San Francisco: The Epicenter of Compassion
I paused upon seeing the headline in the San Francisco Chronicle:
S.F. Gay Community An Epicenter For New Strain of Virulent Staph
I then headed straight home and read the news:
(New York City) "A drug-resistant bacteria once thought to be contained in a handful of hospitals is now being found primarily among gay men in major cities a new report shows."
My mind conjured up all the times of the 80s and 90s in SF when non-profits like the AIDS Emergency Fund were operating in a kind of frantic overdrive. People were literally dying in the streets while others outside the City were (ahem) dancing in the streets (picture Jerry Falwell and Jesse Helms waltzing together). I lived through the afternoon in a state of anxiety close to panic attack.
In the evening, my fears were largely abated by the likes of one Mary Risley of Food Runners, the founder of a group of (now) 280 volunteers who collect the City's excess food from restaurants, delis, bakeries, you name it, and bring it to thousands of hungry people every day. I was at the San Francisco Bay Area's annual celebration of Jefferson Award winners.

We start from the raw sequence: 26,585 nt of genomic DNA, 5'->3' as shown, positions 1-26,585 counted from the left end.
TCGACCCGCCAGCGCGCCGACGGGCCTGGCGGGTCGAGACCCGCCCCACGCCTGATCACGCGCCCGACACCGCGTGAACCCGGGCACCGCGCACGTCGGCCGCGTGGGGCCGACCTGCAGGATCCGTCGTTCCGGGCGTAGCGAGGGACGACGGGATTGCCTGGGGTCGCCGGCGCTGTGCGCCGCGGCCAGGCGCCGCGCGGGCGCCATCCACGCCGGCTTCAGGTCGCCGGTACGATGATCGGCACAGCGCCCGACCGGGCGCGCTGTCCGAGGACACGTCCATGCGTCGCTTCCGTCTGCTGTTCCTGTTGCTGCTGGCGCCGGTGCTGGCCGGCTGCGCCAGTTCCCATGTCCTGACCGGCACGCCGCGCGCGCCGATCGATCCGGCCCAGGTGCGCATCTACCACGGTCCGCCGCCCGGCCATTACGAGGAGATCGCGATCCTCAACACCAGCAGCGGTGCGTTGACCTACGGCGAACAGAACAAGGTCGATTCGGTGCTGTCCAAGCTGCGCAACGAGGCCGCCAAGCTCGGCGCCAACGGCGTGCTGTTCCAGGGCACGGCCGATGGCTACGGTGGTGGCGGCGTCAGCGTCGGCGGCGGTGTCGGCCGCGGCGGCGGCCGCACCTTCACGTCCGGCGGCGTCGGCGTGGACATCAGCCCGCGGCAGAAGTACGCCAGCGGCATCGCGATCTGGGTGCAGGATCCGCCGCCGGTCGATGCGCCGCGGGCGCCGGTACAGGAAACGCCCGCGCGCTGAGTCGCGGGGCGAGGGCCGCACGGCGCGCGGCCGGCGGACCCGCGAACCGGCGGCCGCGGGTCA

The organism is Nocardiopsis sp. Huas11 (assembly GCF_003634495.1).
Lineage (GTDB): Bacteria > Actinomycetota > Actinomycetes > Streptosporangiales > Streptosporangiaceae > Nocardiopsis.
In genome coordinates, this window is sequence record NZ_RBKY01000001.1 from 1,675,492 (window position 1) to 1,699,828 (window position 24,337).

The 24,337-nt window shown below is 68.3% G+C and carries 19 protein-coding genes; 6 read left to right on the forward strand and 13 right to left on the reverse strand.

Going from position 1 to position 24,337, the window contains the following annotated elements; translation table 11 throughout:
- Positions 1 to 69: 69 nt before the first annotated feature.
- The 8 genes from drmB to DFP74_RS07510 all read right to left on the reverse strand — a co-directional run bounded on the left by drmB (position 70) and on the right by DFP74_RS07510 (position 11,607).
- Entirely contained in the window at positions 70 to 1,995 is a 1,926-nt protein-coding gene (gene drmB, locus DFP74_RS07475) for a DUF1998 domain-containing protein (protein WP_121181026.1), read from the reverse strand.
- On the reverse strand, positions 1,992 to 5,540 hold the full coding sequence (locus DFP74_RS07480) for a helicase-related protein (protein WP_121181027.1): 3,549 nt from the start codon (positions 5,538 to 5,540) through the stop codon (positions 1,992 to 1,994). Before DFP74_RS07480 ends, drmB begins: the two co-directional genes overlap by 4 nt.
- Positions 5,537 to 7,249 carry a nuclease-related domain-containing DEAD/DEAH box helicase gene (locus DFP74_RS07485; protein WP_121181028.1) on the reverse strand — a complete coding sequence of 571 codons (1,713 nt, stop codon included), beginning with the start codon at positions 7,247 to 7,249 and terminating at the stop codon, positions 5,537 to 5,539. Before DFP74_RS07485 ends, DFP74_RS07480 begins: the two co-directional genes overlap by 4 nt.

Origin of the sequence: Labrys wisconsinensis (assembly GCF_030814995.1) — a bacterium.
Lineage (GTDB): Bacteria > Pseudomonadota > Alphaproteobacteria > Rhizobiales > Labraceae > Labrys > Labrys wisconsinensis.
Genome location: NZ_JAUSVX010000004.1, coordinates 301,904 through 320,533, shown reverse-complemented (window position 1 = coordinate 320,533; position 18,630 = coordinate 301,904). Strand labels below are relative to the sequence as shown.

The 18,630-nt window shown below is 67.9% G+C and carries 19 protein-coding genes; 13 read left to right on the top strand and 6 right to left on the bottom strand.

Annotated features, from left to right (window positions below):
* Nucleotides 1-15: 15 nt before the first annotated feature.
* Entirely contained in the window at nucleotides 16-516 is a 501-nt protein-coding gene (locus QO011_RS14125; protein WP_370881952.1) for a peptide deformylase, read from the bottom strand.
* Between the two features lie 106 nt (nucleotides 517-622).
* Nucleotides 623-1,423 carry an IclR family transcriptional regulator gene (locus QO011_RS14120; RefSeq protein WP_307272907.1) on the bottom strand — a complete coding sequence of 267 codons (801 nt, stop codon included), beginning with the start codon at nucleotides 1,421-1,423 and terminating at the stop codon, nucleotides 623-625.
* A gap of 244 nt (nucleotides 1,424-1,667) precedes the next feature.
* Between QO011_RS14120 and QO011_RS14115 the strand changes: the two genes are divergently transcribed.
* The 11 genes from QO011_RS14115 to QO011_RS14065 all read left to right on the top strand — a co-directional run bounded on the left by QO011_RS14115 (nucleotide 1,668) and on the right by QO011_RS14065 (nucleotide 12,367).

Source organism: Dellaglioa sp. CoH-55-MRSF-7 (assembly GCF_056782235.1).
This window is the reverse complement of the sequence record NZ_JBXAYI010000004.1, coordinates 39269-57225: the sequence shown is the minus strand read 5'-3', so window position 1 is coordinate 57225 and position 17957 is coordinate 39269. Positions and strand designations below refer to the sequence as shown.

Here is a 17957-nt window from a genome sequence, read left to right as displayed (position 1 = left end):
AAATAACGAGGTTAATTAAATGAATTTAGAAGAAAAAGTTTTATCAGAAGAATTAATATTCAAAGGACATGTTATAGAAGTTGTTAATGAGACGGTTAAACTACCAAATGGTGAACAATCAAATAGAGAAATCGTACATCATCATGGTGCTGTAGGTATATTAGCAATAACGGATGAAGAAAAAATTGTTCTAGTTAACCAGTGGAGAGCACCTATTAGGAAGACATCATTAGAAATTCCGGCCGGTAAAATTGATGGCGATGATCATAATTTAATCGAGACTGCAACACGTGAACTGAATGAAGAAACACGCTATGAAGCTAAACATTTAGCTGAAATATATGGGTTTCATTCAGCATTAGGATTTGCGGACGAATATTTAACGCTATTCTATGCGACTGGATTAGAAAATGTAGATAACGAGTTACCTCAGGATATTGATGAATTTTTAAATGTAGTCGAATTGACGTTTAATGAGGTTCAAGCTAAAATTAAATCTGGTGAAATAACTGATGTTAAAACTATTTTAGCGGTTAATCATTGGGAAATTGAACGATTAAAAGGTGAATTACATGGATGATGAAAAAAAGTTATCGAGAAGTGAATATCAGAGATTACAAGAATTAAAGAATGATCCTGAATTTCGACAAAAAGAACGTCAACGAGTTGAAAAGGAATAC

Founded in the early 70's by Sam Beard and Jacqueline Kennedy, the Jefferson Award is given to people for outstanding public service. The San Francisco Chronicle, KPIX-CBS NEWS and CBS Radio along with a steering committee pick a person whose community efforts stand out. One each week. There were 52 award winners in the room along with two years of former winners. So, there were 156 Mary Risleys in the reception room. Needless to say, it was a humbling experience.
And gratifying as well: the San Francisco Bay Area is the only one of its kind when it comes to compassion. No other major metropolitan area hosts as many Jefferson Awardees. Perhaps one of the reasons San Francisco has so many homeless, illegal aliens and people living with AIDS is because those people know they will be treated with more compassion, dignity and respect than in other cities.
I then thought of today's news: Could this be another AIDS? Twenty-five years ago many of America's most prominant CINOs (Christians In Name Only) were given a test to their capacity for compassion. They failed miserably. As I stated in another post, the Southern Baptist Convention of churches has never sponsored an AIDS agency of any kind in this country.
"Sustained and focused prevention efforts and effective risk-reduction initiatives must be scaled up across the country if we are going to reverse this trend in infections among [men who have sex with men]. Better leadership is required at all levels: federal, state, local and within communities themselves."
San Francisco may again be an epicenter - for compassion.